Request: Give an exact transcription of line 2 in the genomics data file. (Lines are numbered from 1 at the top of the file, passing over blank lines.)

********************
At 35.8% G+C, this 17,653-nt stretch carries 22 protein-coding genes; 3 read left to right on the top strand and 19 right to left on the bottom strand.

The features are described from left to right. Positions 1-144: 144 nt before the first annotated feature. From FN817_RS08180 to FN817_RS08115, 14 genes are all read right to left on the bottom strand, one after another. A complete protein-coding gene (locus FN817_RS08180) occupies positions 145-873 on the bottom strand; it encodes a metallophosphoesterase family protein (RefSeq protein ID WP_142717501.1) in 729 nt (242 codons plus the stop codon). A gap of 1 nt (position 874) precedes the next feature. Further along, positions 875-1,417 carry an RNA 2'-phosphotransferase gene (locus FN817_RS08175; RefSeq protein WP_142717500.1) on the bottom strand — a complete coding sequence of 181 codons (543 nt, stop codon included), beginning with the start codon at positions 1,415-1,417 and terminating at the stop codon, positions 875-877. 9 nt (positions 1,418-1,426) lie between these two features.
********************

The features are described from left to right. Positions 1-144: 144 nt before the first annotated feature. From FN817_RS08180 to FN817_RS08115, 14 genes are all read right to left on the bottom strand, one after another. A complete protein-coding gene (locus FN817_RS08180) occupies positions 145-873 on the bottom strand; it encodes a metallophosphoesterase family protein (RefSeq protein ID WP_142717501.1) in 729 nt (242 codons plus the stop codon). A gap of 1 nt (position 874) precedes the next feature. Further along, positions 875-1,417 carry an RNA 2'-phosphotransferase gene (locus FN817_RS08175; RefSeq protein WP_142717500.1) on the bottom strand — a complete coding sequence of 181 codons (543 nt, stop codon included), beginning with the start codon at positions 1,415-1,417 and terminating at the stop codon, positions 875-877. 9 nt (positions 1,418-1,426) lie between these two features.